• Within each atom the electrons are speeding around the nucleus so fast that they are not actually in one location, but rather smeared across a region of the electron cloud. Electrons have a high velocity, and the larger the nucleus they are orbiting the faster they move. In a hydrogen atom, electrons have been calculated to be orbiting at a speed of approximately 242,000 m/s
  • Inside the atomic nucleus the protons and neutrons are also probably moving around due the electrical repulsion of the protons and the presence of angular momentum of both particles.

Light

Light is both a photon and a wave, and moves at 186,000 miles per second (300,000 km per second). It is the fastest moving thing known to man, and, according to Einstein, a limit which nothing can travel faster than. Lorentz's Equations predicted that time would "slow down" for whatever was traveling near light speed; so, if a person was moving near light speed, they would age slower than someone who was not. Since light is what humans depend on to see the universe, there are tiny, imperceptible changes in what one observer is seeing compared to another. This is because, of course, that light still has to travel to get to an observer; so, if Observer #2 was twice as far from an object than Observer #1, Observer #2 would see it two times later than Observer #1. This can especially be seen when you look at stars many light-years away: you are actually seeing the past of that star, not what is happening at moment, since the light from that star must travel years and years to reach earth (depending on exactly how far away it was).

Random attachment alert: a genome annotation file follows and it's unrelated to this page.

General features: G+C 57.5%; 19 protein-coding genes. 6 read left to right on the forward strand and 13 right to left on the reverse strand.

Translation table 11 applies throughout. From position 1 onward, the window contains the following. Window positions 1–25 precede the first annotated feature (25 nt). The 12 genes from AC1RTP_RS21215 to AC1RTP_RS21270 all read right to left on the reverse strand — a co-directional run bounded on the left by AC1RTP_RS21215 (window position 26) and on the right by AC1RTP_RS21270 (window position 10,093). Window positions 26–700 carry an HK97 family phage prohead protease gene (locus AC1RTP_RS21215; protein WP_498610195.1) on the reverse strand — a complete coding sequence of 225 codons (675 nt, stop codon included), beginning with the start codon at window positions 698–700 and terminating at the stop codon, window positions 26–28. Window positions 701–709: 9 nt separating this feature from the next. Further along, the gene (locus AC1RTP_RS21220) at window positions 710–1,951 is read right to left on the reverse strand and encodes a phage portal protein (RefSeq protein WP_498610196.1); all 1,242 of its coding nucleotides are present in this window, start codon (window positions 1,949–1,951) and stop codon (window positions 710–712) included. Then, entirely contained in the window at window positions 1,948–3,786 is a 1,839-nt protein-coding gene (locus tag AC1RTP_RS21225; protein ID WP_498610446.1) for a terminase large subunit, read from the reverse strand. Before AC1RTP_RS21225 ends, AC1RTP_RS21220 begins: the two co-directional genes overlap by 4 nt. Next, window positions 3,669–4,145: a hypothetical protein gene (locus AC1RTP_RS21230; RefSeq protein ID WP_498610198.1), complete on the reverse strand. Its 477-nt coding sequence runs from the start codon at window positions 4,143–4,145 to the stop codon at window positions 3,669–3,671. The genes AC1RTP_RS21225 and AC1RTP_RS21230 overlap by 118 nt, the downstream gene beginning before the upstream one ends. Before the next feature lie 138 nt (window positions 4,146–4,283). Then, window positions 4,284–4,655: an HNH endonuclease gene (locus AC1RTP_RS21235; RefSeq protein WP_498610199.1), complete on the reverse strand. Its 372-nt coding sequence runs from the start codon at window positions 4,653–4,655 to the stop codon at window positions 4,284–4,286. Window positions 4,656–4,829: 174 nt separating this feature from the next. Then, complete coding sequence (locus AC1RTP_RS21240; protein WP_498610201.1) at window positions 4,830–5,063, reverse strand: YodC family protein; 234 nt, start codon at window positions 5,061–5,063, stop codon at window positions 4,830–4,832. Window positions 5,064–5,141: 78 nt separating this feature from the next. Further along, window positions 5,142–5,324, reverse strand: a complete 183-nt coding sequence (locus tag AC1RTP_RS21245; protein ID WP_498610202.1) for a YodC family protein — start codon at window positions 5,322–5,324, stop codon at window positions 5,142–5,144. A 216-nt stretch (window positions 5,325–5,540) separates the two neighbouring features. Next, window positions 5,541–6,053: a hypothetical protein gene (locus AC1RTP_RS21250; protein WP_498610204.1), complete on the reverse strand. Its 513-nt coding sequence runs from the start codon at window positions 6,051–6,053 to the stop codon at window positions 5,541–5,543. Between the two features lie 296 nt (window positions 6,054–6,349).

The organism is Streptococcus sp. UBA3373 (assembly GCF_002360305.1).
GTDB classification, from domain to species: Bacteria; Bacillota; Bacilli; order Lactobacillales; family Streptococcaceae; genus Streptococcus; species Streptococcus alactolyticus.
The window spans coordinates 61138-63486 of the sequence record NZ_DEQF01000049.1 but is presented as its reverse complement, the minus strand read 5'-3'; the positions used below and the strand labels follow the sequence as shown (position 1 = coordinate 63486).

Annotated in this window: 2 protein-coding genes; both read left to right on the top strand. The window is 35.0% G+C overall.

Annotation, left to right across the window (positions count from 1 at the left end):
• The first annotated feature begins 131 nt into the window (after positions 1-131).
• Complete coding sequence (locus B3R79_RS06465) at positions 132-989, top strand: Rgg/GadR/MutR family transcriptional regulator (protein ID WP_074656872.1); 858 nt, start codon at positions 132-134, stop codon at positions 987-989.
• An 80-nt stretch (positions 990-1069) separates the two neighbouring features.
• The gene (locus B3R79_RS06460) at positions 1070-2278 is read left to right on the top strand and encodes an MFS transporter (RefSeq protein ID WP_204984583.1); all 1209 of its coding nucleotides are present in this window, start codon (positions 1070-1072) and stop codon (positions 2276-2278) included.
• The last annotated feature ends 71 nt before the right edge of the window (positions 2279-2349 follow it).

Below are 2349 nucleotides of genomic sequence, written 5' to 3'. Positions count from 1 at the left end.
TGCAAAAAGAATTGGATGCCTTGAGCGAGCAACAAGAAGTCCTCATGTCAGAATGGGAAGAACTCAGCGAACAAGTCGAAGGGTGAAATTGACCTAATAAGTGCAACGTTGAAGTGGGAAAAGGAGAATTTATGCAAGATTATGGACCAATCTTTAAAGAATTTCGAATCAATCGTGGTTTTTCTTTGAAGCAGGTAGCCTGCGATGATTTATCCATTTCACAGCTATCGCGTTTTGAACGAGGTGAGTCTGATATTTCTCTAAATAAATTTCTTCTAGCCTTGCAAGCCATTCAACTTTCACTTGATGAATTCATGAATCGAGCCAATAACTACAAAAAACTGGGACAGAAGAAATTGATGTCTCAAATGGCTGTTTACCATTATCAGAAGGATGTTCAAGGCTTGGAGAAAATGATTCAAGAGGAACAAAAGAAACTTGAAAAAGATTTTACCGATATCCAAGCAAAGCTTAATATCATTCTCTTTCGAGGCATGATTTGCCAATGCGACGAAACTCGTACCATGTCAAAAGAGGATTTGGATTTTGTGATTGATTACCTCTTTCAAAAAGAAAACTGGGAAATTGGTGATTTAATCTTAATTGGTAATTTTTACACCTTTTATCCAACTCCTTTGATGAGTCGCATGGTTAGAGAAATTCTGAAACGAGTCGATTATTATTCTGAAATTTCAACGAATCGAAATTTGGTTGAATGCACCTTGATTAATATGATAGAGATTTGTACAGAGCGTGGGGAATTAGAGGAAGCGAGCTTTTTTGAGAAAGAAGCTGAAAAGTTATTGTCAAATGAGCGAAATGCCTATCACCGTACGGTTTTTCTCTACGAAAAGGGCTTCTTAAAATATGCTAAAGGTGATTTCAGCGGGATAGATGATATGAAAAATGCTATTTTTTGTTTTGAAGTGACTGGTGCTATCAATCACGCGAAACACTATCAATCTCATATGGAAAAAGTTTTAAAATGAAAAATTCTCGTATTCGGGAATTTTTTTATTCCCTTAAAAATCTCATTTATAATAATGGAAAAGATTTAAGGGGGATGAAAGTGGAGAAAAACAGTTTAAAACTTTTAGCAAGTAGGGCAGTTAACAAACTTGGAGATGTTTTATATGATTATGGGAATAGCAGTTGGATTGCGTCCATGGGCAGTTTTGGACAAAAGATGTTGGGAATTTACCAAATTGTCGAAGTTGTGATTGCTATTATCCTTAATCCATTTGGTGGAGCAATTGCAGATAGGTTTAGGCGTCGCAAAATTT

Types

See also

References